So if matter is all that there is, how should we then live? What are the implications for life in such a world, when there is nothing more than matter?

First of all, if matter is all there is, what does it mean for morality, what does it mean for right and wrong? Sometimes we build our case and we come to a conclusion, other times we state the conclusion at the beginning for impact and that’s what I want to do here: if matter is all there is, what does it mean for morality, what does it mean for right and wrong? Very simply, there can be no right and there can be no wrong. If you meet a materialist he’ll want to try and talk in terms of right and wrong and the best thing that you can do is to immediately nail that. Cause him to see that there can be no right or wrong in his world view.

Does a mushroom know the difference between right and wrong? Nobody knows. No! Why does a mushroom not know the difference between right and wrong? Because, we might say, it’s not conscious. Ok. Does a fish know the difference between right and wrong? Everybody is starting to think now about the morality of fish. No! But the fish is conscious isn’t it? Ok. So it’s not to do with consciousness. Is a hurricane that wrecks a city and kills many people, a good thing or a bad thing? What do you think? You think it’s a bad thing? Why? In a materialistic world all we have in that hurricane is the rapid movement of air blowing a force against other bits of matter, those other bits of matter that we have shaped into houses fall upon other bits of matter, which are you and me, and we die. But it’s just the random, rapid movement of matter. Why in a materialistic world view do we conclude that that is a good thing or a bad thing? It’s just a thing.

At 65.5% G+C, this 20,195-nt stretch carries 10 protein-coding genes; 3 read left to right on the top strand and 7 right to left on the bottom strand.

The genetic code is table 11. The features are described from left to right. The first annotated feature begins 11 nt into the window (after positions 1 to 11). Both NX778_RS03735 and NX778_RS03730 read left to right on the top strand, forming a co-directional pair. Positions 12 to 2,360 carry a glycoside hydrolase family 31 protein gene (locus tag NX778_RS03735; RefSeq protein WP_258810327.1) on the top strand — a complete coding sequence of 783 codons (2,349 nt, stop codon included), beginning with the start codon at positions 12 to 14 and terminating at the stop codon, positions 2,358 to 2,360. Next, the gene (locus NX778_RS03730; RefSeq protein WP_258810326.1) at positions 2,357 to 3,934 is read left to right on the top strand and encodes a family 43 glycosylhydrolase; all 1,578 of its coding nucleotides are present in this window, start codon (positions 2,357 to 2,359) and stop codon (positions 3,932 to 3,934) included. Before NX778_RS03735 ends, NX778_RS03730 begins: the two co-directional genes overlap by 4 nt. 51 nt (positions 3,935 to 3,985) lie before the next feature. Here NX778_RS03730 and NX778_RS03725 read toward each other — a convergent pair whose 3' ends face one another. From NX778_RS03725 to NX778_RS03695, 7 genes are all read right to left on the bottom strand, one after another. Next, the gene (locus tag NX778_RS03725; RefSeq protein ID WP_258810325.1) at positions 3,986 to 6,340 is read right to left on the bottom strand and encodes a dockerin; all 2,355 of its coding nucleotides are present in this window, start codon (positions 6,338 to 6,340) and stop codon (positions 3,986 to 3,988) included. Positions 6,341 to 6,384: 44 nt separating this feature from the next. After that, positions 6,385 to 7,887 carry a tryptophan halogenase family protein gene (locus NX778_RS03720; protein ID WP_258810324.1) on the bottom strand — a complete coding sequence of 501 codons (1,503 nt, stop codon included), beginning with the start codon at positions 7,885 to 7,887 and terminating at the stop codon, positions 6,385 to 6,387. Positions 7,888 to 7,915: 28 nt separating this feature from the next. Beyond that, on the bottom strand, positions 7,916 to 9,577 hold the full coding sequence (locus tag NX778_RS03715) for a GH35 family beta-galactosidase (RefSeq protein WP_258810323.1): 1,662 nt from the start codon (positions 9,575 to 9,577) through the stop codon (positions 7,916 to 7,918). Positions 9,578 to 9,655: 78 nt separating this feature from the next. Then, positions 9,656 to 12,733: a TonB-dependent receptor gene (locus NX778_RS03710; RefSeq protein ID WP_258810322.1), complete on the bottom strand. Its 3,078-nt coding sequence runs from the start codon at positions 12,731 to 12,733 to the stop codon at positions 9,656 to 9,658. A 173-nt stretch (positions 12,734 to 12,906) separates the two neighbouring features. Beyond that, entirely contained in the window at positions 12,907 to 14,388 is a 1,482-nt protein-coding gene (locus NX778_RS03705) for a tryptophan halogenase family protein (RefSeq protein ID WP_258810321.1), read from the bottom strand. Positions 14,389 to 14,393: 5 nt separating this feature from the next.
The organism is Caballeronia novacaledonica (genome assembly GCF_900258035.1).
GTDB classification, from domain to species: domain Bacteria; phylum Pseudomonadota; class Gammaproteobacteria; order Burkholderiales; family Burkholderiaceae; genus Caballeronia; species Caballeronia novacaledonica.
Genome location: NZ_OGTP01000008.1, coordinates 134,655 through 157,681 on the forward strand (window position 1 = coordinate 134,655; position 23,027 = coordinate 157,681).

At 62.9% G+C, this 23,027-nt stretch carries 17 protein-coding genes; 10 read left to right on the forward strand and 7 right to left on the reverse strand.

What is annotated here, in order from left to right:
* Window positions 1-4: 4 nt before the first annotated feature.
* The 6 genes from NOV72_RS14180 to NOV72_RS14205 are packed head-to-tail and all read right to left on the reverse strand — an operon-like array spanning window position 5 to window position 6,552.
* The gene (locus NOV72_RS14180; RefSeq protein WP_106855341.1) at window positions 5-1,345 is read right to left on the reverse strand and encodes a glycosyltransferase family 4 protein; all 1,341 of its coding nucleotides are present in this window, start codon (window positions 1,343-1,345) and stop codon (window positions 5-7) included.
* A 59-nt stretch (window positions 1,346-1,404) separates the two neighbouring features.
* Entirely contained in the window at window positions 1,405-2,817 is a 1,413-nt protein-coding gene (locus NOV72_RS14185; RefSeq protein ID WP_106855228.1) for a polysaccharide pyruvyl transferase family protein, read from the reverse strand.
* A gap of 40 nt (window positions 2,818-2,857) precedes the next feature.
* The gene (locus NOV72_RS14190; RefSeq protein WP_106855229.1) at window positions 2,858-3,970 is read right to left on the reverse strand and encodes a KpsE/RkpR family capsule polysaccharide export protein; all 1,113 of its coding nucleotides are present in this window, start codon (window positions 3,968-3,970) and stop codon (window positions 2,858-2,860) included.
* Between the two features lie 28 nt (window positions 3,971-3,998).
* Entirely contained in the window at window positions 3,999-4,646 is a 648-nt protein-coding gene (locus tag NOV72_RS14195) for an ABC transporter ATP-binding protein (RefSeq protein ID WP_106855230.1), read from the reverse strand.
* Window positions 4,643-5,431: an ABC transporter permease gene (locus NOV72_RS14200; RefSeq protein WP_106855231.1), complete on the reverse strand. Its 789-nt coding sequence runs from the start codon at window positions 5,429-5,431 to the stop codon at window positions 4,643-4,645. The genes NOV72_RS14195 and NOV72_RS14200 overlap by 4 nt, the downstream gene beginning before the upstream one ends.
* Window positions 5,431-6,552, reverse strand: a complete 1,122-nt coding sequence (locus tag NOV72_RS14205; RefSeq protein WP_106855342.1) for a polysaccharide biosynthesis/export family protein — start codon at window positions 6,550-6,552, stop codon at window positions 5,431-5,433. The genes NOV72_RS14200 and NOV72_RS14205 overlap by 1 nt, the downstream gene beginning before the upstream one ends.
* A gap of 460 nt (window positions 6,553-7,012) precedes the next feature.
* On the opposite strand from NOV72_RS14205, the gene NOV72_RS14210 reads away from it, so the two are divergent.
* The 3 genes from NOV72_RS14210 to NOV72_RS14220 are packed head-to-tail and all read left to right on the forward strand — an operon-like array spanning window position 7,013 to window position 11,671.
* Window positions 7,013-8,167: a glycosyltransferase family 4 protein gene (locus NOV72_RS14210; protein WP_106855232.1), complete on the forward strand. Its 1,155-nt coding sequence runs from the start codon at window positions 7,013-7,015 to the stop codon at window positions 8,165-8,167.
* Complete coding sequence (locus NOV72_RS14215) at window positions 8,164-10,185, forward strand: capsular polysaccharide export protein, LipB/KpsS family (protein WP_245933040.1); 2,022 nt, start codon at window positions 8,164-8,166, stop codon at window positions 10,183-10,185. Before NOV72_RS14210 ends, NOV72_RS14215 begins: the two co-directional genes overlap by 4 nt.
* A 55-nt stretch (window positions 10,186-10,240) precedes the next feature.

Well then, is it morally wrong for a lion to kill and eat a wildebeest? Is it? No! Why? Because that’s what it does. It needs to eat. The wildebeest is tasty, so it eats the wildebeest. But, would it be morally wrong for me to kill you, and eat you? Yes! Why? Did we not evolve from mushrooms, through lions or something? Why is it that we at the top of the tree in this evolutionary world view, why is it that we are the only ones that have morality? There is absolutely no basis for it in a materialistic world. We are just like mushrooms, we are a bit more conscious, a bit more sophisticated – granted; but ultimately, we are reduced down to the same kind of dignity and the same kind of morality. If you desire to be consistent with the materialist view of the world, the first thing you need to do is throw out the idea of right and wrong for this reason: chemicals and a random interaction of atoms do not know anything cause right and wrong. In nature, says Darwin, the strongest or the fittest wins; that’s the law. The hurricane destroys the house, the house is heavier than the man, it squashes the man; the lion eats the wildebeest, but if he gets it wrong and jumps into a crowd of twelve wildebeest and they tear into him, then the lion is killed by the wildebeest. That’s the morality of the materialistic world view. (“Materialism: Is Matter all that Matters?”)